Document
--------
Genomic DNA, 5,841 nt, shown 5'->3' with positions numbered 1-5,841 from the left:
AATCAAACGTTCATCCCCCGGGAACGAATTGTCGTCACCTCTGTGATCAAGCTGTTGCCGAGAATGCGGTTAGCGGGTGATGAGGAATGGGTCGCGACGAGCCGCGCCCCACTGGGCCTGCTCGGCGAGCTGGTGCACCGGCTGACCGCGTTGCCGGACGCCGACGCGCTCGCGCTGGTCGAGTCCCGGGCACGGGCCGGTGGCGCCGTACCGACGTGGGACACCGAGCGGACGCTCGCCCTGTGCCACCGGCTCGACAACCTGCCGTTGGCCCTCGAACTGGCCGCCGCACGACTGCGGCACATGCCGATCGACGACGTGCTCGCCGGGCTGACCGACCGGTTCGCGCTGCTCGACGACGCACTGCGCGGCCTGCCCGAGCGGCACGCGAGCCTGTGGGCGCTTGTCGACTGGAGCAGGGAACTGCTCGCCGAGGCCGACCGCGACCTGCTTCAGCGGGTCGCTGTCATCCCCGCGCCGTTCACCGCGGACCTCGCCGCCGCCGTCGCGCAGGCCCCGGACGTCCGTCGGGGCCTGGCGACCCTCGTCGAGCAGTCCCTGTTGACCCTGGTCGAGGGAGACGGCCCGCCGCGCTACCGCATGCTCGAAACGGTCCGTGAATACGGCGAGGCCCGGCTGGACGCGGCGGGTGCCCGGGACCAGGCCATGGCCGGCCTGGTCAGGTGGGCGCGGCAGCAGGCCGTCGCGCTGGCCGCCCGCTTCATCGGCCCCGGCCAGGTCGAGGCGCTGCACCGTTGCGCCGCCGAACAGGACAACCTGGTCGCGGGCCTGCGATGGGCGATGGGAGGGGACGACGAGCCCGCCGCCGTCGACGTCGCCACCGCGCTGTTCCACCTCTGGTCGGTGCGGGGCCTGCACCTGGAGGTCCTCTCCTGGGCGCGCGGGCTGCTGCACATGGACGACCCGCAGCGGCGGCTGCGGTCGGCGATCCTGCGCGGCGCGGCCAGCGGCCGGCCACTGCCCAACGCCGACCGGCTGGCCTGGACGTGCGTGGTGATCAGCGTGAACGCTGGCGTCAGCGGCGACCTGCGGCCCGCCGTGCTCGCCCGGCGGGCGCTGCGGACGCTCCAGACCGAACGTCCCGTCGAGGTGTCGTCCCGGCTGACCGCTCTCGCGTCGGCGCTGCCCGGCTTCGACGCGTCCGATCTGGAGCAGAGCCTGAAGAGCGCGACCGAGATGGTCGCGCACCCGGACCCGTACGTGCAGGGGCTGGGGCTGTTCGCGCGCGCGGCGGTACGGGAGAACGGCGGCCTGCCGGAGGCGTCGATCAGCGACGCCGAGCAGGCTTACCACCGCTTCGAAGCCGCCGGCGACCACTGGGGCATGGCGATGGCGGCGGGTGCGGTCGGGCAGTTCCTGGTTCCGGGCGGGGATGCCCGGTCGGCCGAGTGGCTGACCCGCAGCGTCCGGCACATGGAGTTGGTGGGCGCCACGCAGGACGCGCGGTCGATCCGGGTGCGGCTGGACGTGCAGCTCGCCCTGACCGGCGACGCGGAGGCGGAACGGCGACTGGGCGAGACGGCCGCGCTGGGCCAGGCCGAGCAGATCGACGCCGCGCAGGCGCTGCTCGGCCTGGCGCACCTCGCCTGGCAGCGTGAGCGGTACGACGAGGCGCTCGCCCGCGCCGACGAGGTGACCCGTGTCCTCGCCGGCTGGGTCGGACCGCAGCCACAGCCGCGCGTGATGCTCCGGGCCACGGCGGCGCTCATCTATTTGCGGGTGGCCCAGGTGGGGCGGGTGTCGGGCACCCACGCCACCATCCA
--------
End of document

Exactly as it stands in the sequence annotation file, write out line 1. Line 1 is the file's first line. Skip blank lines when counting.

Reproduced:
Genomic DNA, 5,841 nt, shown 5'->3' with positions numbered 1-5,841 from the left: